Social History of Race, Health, and Environment
This working group aims to create new avenues of inquiry in the history of medicine by focusing on the social and material aspects of health among a host of past peoples globally. This group focuses on the health experiences of subaltern or racialized groups.
The group meets on the second Friday of every month, from 4:00 to 5:30 PM Eastern time.
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Consortium Respectful Behavior Policy
Participants at Consortium activities will treat each other with respect and consideration to create a collegial, inclusive, and professional environment that is free from any form of discrimination, harassment, or retaliation.
Participants will avoid any inappropriate actions or statements based on individual characteristics such as age, race, religion, ethnicity, sexual orientation, gender identity, gender expression, marital status, nationality, political affiliation, ability status, educational background, or any other characteristic protected by law. Disruptive or harassing behavior of any kind will not be tolerated. Harassment includes but is not limited to inappropriate or intimidating behavior and language, unwelcome jokes or comments, unwanted touching or attention, offensive images, photography without permission, and stalking.
Participants may send reports or concerns about violations of this policy to firstname.lastname@example.org.
Friday, February 12, 2021 4:00 pm to 5:30 pm EST
Farren E. Yero (Postdoctoral Associate, Department of Gender, Sexuality, and Feminist Studies, Duke University), “Caribbean Crucible: Smallpox, Safety, and the Ethics of Risk”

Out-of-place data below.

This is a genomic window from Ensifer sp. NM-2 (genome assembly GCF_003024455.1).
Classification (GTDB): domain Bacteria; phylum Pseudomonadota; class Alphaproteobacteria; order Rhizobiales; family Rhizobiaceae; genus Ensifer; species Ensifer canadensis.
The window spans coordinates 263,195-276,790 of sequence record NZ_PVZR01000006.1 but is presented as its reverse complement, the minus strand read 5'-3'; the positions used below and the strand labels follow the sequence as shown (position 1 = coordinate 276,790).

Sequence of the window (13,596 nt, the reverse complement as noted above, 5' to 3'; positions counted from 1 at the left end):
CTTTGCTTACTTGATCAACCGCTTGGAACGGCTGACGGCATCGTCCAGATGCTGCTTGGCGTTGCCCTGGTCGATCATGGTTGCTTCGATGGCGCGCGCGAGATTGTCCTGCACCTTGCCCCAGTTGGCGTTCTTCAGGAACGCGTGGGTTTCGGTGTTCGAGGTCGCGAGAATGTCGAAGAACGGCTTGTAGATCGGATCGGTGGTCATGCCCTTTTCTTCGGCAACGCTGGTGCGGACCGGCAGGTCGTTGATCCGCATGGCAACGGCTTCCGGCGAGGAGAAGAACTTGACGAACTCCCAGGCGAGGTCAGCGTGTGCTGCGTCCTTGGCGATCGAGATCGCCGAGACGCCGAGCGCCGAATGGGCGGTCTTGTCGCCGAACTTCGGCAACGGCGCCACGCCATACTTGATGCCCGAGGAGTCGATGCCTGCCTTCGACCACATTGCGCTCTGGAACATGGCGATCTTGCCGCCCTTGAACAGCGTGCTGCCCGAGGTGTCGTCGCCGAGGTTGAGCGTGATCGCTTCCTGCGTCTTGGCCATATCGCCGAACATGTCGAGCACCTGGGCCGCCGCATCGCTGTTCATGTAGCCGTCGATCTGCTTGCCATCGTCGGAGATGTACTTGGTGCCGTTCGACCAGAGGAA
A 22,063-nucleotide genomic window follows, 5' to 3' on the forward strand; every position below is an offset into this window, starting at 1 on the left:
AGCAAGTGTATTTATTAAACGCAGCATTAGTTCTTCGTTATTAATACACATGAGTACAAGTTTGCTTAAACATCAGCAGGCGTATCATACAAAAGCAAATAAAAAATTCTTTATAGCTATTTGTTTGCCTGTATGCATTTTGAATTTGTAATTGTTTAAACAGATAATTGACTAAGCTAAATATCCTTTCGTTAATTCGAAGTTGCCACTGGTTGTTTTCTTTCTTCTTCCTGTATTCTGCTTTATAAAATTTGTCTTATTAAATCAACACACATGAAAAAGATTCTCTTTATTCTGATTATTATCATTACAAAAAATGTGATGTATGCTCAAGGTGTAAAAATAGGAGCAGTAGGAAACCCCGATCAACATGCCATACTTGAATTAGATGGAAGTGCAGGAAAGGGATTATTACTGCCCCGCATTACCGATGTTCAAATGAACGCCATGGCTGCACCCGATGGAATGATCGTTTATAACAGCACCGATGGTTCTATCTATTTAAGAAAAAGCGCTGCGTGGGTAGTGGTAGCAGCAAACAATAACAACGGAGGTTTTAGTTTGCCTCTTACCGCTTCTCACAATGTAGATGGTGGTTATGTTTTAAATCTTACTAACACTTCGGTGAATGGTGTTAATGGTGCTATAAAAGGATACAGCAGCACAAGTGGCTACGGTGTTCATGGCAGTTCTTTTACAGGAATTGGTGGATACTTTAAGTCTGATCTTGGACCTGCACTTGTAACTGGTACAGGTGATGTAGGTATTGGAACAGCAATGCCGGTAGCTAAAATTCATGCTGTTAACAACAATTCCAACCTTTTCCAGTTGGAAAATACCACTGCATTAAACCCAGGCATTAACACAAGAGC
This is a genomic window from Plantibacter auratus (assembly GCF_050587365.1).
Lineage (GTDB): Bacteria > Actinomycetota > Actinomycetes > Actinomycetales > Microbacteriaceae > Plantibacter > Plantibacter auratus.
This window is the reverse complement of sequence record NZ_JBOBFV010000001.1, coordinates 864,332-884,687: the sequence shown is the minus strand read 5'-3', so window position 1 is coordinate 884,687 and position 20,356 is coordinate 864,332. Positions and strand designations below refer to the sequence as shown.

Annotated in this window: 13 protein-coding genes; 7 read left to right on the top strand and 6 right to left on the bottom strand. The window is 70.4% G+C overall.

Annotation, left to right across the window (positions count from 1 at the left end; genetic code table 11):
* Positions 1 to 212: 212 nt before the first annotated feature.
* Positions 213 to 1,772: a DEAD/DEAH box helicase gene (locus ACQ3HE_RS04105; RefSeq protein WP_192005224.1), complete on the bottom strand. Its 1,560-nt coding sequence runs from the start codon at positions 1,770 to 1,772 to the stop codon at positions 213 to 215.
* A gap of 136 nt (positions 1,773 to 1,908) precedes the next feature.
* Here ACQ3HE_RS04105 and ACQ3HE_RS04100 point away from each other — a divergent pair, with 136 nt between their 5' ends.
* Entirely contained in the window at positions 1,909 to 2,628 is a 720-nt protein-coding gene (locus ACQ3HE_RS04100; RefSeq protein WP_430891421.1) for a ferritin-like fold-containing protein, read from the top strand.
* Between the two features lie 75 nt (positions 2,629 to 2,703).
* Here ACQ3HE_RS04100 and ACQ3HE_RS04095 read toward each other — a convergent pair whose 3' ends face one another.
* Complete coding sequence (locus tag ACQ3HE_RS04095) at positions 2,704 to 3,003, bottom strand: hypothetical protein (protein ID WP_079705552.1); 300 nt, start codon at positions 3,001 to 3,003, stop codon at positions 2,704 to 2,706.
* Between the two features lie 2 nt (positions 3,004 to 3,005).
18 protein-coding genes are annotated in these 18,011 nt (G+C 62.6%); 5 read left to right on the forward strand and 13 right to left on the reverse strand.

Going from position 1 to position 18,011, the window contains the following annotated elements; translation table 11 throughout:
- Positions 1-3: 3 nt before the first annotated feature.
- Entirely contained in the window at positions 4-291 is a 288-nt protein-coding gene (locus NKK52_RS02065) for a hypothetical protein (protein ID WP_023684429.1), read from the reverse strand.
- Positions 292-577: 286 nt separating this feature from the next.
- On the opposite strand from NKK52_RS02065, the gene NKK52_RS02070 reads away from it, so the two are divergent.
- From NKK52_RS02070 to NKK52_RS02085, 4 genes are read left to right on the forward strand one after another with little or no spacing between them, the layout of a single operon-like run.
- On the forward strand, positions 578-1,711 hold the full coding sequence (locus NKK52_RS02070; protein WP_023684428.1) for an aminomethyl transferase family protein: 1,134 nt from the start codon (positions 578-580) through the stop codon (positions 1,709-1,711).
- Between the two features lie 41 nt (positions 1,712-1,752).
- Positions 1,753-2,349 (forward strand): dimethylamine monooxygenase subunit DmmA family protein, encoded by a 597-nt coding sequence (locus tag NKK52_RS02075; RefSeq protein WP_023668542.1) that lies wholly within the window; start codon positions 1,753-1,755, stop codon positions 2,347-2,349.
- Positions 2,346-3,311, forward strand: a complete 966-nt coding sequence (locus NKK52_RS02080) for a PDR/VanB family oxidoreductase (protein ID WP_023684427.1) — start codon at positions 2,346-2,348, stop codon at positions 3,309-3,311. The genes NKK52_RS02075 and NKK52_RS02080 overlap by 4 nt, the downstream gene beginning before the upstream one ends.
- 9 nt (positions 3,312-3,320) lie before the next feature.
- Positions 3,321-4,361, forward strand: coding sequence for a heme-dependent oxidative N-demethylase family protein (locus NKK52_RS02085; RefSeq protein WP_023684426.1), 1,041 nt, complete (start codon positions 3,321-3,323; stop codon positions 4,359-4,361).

Comment by Kristen Block, Associate Professor of History, and Program Director, Latin American and Caribbean Studies, University of Tennessee
Friday, March 12, 2021 4:00 pm to 5:30 pm EST
Friday, April 9, 2021 4:00 pm to 5:30 pm EDT
Friday, May 14, 2021 4:00 pm to 5:30 pm EDT
January 8, 2021
Welcome to the Social History of Race, Health, and Environment working group! Our first meeting will be an informal, get-to-know-you session with a brief discussion of (the introductions to) two seminal works of the past decade, J. R. McNeill’s Mosquito Empires (2010) and Deirdre Cooper Owens’s Medical Bondage (2017).
Seth Archer is Assistant Professor of History at Utah State University where he teaches early America and the nineteenth-century U.S., Native America, environmental history, and the history of health, disease, and medicine. From 2015 to 2017 he was the Mellon Research Fellow in American History at the University of Cambridge. His first book is Sharks upon the Land: Colonialism, Indigenous Health, and Culture in Hawaiʻi, 1778–1855 (Cambridge University Press, 2018), which won the President’s Book Award from the Social Science History Association.
Rana Hogarth is Associate Professor of History at the University of Illinois at Urbana-Champaign. Her research focuses on the medical and scientific constructions of race during the era of slavery and beyond. Her first book, Medicalizing Blackness: Making Racial Difference in the Atlantic World, 1780-1840, was published by the University of North Carolina Press in 2017. In it, she examines how white physicians “medicalized” blackness—a term she uses to describe the process by which white physicians defined blackness as a medically significant marker of difference in slave societies of the American Atlantic. She is at work on her second book, which takes up the question of how Black people, and mixed race people with Black and white ancestry, became targeted by white eugenicists for study in the early decades of the twentieth century.
Christopher D. E. Willoughby is a Junior Visiting Fellow in the Center for Humanities and Information at The Pennsylvania State University. His research examines the history of racial science and medical education in the United States and Atlantic World, as well as having additional interests in the social history of disease and occupational health. With Sean Morey Smith, he is the editor of the forthcoming volume Medicine and Healing in the Age of Slavery (Louisiana State University Press) and is completing a monograph entitled Masters of Health: Racial Science and Slavery in American Medical Schools, which is under contract with the University of North Carolina Press.